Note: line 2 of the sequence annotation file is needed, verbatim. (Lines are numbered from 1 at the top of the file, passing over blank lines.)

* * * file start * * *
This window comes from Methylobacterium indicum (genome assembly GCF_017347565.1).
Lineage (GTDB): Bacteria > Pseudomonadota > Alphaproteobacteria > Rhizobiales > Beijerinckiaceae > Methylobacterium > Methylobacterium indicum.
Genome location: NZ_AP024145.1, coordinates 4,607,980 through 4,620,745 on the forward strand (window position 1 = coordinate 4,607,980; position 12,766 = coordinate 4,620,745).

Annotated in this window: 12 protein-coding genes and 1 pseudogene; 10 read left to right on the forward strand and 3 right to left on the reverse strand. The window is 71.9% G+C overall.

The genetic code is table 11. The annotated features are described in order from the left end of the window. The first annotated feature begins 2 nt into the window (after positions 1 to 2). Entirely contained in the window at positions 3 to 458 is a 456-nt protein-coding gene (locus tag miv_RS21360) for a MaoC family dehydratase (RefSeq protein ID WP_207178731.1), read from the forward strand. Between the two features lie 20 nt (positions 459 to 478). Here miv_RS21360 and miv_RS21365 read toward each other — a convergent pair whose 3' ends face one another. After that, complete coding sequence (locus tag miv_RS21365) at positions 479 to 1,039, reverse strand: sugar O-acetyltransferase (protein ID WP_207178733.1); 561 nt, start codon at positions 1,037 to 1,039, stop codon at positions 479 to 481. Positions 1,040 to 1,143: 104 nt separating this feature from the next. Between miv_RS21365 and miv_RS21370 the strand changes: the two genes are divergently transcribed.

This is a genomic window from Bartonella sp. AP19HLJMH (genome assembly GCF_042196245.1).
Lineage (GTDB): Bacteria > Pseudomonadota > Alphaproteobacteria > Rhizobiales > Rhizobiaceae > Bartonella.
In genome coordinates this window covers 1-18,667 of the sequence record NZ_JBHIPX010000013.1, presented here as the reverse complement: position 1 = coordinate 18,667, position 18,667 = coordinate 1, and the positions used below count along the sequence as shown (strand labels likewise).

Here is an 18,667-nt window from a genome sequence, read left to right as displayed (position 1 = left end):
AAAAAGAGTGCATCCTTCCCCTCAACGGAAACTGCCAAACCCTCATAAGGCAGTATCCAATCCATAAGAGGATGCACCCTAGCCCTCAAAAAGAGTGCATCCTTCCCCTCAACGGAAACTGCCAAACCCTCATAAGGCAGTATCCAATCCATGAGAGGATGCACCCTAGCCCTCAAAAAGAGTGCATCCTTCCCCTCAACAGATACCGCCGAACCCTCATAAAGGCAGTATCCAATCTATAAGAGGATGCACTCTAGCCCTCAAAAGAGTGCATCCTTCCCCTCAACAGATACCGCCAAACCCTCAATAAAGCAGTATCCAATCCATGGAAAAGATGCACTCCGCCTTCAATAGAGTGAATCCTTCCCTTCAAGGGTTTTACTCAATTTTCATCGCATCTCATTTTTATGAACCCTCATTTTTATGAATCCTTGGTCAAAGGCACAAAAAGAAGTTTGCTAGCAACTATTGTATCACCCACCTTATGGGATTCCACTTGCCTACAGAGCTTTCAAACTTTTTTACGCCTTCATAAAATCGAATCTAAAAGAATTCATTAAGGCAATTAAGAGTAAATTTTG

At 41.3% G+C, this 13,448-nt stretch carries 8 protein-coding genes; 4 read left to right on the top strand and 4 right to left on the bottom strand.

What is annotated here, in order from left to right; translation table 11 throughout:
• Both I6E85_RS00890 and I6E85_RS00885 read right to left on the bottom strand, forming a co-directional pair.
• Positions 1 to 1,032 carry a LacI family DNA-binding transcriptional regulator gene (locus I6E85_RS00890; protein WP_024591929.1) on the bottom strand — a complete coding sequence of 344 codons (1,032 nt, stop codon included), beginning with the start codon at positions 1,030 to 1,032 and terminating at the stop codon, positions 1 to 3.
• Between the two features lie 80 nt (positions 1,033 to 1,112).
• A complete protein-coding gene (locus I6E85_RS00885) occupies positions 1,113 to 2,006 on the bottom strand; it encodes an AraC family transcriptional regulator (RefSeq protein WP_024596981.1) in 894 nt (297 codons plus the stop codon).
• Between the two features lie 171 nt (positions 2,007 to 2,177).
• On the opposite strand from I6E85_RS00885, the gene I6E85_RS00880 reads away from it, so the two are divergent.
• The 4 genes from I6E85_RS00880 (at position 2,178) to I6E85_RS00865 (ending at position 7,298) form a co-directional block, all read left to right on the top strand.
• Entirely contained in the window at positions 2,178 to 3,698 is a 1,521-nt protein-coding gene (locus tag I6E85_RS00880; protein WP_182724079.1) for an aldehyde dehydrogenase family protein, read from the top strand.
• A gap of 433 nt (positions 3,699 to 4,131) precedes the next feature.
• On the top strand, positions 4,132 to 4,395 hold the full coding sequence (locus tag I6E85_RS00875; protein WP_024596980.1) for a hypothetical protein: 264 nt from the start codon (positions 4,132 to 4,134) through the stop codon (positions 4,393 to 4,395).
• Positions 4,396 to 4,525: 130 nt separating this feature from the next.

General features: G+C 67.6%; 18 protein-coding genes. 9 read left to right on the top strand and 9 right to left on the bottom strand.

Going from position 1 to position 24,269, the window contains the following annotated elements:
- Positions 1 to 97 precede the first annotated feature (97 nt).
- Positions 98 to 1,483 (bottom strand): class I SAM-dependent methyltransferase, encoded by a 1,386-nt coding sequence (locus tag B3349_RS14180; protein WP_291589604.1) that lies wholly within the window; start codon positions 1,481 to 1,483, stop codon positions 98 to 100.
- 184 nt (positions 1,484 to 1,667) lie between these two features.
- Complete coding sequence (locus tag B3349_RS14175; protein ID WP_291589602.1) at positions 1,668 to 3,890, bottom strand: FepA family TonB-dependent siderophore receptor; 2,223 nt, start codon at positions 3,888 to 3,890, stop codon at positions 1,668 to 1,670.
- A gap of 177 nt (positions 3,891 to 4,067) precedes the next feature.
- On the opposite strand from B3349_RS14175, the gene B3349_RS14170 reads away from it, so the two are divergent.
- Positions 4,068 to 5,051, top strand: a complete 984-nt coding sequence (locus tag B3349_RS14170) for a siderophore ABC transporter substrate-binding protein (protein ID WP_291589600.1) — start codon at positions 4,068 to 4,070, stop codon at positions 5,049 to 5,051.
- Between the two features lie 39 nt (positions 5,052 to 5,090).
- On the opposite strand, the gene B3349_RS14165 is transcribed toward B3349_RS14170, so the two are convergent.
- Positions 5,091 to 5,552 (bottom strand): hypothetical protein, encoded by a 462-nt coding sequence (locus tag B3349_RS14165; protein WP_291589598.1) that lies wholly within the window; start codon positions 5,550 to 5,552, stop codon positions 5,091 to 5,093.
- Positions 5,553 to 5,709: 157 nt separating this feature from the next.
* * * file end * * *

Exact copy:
Lineage (GTDB): Bacteria > Pseudomonadota > Alphaproteobacteria > Rhizobiales > Beijerinckiaceae > Methylobacterium > Methylobacterium indicum.